Defending Warning Labels
San Francisco passed an ordinance requiring advertisers of sugar-sweetened beverages to place a warning on specific types of advertisements stating that the product "contributes" to obesity, diabetes, and tooth decay. The warning must cover 20% of the ad. A panel of the Ninth Circuit struck down the law, saying it violates the First Amendment. The government can compel advertisers to add warnings under the First Amendment if the warnings are (1) "factual and noncontroversial" and (2) not "unduly burdensome." The Ninth Circuit held that San Francisco's warning failed both parts of this test.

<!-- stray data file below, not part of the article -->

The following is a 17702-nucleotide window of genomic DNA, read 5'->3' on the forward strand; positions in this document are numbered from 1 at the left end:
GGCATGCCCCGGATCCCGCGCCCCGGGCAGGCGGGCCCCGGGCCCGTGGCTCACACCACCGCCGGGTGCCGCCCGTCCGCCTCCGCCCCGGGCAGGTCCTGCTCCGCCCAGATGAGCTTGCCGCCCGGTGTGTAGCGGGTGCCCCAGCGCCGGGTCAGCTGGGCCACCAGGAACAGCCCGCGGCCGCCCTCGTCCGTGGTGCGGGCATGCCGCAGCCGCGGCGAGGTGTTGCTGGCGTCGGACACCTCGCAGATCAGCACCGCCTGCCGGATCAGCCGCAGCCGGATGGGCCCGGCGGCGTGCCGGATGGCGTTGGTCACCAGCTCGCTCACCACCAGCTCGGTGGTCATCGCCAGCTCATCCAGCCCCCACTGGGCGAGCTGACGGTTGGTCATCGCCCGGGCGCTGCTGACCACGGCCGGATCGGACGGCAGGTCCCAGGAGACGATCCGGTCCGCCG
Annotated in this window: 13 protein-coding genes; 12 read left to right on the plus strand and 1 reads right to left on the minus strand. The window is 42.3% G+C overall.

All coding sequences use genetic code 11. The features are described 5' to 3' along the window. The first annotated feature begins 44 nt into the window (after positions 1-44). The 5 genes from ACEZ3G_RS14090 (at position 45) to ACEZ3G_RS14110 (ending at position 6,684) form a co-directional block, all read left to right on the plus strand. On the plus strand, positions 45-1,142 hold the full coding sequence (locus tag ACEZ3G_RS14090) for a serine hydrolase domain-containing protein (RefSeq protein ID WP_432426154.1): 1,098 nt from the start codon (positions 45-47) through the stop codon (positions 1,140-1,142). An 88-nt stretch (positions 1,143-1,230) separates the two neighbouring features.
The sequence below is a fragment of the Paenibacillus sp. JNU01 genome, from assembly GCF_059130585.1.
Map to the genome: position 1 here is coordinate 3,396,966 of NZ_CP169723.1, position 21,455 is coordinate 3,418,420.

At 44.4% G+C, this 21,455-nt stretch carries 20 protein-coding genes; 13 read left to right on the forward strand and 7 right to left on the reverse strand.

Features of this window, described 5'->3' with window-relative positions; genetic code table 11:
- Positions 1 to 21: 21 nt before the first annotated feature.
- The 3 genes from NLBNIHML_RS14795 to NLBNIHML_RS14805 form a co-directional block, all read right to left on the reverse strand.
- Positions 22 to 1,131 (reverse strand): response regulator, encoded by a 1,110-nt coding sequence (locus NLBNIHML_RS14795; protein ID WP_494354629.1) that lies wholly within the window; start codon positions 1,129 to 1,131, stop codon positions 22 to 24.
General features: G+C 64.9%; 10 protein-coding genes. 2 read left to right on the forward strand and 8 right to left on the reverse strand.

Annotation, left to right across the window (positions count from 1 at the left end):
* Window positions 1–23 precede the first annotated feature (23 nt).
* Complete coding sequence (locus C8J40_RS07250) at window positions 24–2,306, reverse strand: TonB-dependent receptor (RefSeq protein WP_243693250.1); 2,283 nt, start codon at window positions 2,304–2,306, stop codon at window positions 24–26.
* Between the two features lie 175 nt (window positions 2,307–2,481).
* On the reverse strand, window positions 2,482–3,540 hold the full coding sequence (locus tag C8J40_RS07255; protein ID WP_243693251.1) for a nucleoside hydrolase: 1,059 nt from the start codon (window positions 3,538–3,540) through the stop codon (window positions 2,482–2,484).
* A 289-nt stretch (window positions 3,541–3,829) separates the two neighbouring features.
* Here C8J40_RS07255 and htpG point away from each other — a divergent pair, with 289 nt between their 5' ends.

The reasoning of the panel's decision, if applied more broadly, could be very dangerous to warning labels that are integral to public health efforts---particularly tobacco warnings. ACS CAN and public health partners filed a “friend of the court” brief asking the full circuit to rehear the case en banc, or get a clarification on the ruling from the original panel. The brief provides background on how the panel's reasoning would jeopardize federal tobacco warnings, including existing and pending warnings for cigarettes, smokeless tobacco, and cigars. Even the tobacco companies have conceded that cigarette warnings---which state that smoking "causes" lung cancer---are factual and noncontroversial. Yet by the panel's reasoning, the warning would have to contextualize such a broad claim or be deemed "controversial." That would make basic tobacco warnings unduly complicated and difficult to understand.